After traveling the world and participating in several major exhibitions both in Italy and abroad, Festa meanwhile battled an illness that took him away in Rome on Jan. 9, 1988, at the age of 49. At his side was journalist Antonella Amendola, whom he had met in 1976. Following his death, an anthological exhibition was held in Rome curated by Achille Bonito Oliva, and another tribute to his figure was paid with another exhibition in the XLV Venice Biennale (1993), entitled Fratelli in that Lo Savio’s works were also exhibited.

Tano Festa, Stanza rossa (1962; olio su tavola, 120 x 80 cm; Termoli, MACTE)
Tano Festa, Red Room (1962; oil on panel, 120 x 80 cm; Termoli, MACTE)
Tano Festa, Persiana (1963; vernice su legno, 100 x 80 x 8,5 cm; Milano, Robilant+Voena)
Tano Festa, Persiana (1963; paint on wood, 100 x 80 x 8.5 cm; Milan, Robilant+Voena)
Tano Festa, Particolare della Sistina dedicato a mio fratello Lo Savio (1963; smalto e carta emulsionata su legno, 116 x 88 cm; Collezione privata)
Tano Festa, Detail of the Sistine dedicated to my brother Lo Savio (1963; enamel and emulsified paper on wood, 116 x 88 cm; Private collection)
Tano Festa, La Creazione dellÂ?Uomo (1964; smalto e carta emulsionata su legno, 190 x 272 cm; Roma, Collezione Franchetti)
Tano Festa, The Creation of Man (1964; enamel and emulsified paper on wood, 190 x 272 cm; Rome, Franchetti Collection)

Tano Festa’s style and works

Tano Festa’s earliest works, which must have been made between 1956 and 1958, are shown to us through drawings, from which an affinity with Surrealism emerges, while monochrome paintings appear as early as 1960. In these works the canvas is covered with strips of paper, soaked in the same color as the background, so as to give it greater vertical thrust. Festa very often uses the color red, of a tone that is similar to that of blood, in contrast to the vividness found in his friend Mario Schifano. As early as the following year, Festa replaces the paper strips with wooden slats and uses industrial paints, so that the new works show an understanding of the painting as an object. These works are presented in Festa’s first solo exhibition in 1961.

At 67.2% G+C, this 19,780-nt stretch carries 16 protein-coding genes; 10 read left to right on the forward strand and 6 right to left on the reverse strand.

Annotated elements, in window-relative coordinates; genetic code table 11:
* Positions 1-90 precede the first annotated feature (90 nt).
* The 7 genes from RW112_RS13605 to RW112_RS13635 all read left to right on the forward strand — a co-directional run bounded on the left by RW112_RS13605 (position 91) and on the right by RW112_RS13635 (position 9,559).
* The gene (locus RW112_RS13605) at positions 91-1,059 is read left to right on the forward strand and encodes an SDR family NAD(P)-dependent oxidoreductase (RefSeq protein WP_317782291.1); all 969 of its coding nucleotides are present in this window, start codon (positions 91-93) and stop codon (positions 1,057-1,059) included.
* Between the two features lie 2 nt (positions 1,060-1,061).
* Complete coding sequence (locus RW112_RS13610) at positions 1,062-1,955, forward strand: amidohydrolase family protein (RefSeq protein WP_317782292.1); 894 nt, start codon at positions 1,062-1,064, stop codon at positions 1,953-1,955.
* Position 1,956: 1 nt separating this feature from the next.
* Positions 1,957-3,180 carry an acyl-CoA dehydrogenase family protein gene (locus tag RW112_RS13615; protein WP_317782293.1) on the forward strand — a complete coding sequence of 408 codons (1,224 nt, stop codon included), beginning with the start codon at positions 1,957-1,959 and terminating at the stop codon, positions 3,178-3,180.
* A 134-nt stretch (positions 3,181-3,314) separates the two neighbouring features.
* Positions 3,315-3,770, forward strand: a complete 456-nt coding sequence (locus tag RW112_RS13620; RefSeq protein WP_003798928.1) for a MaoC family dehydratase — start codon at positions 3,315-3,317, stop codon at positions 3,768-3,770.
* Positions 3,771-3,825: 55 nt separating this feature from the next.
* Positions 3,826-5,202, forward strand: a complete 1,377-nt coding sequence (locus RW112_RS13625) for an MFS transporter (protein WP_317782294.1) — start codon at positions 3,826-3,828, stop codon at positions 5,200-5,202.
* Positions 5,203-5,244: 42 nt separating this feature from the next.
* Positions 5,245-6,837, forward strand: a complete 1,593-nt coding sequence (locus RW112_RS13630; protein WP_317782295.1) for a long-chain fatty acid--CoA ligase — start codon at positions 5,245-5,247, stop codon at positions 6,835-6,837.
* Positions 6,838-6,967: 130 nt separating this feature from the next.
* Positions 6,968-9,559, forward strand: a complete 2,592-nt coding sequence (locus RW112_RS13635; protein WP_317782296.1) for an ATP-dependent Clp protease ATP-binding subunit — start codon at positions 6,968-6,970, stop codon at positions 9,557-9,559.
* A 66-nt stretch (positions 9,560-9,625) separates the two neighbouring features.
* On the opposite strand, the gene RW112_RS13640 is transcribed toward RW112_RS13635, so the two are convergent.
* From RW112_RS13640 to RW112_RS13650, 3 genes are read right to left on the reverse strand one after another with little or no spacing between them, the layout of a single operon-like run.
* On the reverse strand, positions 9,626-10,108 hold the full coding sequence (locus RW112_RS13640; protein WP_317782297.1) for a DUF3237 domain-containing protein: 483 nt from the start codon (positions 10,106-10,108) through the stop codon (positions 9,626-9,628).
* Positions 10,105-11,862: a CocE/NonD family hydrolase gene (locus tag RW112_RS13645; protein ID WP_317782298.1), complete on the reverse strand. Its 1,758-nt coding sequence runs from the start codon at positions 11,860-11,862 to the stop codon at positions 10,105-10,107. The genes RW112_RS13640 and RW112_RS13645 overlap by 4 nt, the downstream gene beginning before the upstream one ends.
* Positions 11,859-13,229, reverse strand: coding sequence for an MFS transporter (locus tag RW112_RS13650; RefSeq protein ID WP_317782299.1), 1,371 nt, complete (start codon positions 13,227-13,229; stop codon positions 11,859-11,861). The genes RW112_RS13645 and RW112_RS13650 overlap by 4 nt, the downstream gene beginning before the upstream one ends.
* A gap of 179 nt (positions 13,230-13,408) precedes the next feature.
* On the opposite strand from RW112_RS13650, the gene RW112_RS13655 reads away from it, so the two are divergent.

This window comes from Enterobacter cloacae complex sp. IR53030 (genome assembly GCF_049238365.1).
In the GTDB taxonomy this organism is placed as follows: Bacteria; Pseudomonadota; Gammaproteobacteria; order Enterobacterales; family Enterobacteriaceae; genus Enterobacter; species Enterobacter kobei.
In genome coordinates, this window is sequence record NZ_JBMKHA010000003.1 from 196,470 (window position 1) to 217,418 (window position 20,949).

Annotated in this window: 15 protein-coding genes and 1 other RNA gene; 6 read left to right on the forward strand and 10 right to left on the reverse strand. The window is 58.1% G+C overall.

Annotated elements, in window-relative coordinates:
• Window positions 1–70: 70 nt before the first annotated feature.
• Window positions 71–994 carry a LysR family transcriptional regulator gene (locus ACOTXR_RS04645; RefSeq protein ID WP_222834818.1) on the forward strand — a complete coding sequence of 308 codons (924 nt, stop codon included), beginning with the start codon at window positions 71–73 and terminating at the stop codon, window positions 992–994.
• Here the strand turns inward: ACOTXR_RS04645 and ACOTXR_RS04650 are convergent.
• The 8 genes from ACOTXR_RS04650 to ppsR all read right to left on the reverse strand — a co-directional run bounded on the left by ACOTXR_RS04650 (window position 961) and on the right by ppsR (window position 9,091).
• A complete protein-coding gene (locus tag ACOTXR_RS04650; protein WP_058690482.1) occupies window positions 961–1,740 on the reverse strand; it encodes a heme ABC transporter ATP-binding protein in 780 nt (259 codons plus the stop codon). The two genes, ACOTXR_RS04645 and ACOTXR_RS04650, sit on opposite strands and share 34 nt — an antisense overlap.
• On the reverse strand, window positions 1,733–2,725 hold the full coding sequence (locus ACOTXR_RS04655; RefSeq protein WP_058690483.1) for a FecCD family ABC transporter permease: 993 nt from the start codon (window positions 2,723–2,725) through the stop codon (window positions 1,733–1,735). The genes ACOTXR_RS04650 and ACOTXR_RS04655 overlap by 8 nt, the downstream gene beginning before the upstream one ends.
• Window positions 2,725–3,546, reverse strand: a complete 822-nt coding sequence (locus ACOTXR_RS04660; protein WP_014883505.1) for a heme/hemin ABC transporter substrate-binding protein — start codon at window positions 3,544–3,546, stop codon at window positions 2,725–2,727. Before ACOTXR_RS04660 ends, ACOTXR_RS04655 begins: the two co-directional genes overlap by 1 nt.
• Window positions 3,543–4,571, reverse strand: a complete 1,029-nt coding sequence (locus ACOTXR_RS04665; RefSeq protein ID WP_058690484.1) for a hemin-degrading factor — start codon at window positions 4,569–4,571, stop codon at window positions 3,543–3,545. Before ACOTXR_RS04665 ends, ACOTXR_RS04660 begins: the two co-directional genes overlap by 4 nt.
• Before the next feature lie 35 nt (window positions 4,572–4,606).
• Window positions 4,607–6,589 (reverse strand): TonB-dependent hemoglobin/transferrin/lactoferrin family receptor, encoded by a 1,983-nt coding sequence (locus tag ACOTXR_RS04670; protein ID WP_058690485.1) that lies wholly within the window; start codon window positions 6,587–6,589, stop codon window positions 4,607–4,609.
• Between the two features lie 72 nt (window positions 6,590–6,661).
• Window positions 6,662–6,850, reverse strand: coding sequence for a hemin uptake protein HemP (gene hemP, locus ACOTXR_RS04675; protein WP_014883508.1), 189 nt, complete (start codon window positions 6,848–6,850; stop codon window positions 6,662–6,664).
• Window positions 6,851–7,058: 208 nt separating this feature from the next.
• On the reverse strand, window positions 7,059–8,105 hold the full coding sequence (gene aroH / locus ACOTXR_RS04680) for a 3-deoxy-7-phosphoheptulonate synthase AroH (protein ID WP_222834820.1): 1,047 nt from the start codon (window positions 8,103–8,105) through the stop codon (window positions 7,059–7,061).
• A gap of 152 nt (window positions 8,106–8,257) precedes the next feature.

In 1962 real “objects” appear for the first time , i.e., windows, doors, cabinets, and generally common furniture, which are designed by the artist and made to be produced by a carpenter. The peculiarity of these furnishings is that they turn out to be without hinges, handles or locks, thus becoming inaccessible and losing their primary practical function to become art. They include The Red and Black Window and Red Room, in which the color red always remains predominant, and Shutter, which he presented in New York in the “New Realists” exhibition in 1962. The following year, Festa introduced lettering, which he affixed to the inside of the frames of his furniture. Over the years, following the death of his brother Lo Savio, Festa’s proposed objects became melancholy and suggested echoes of metaphysics, investigating the relationship between life and the afterlife.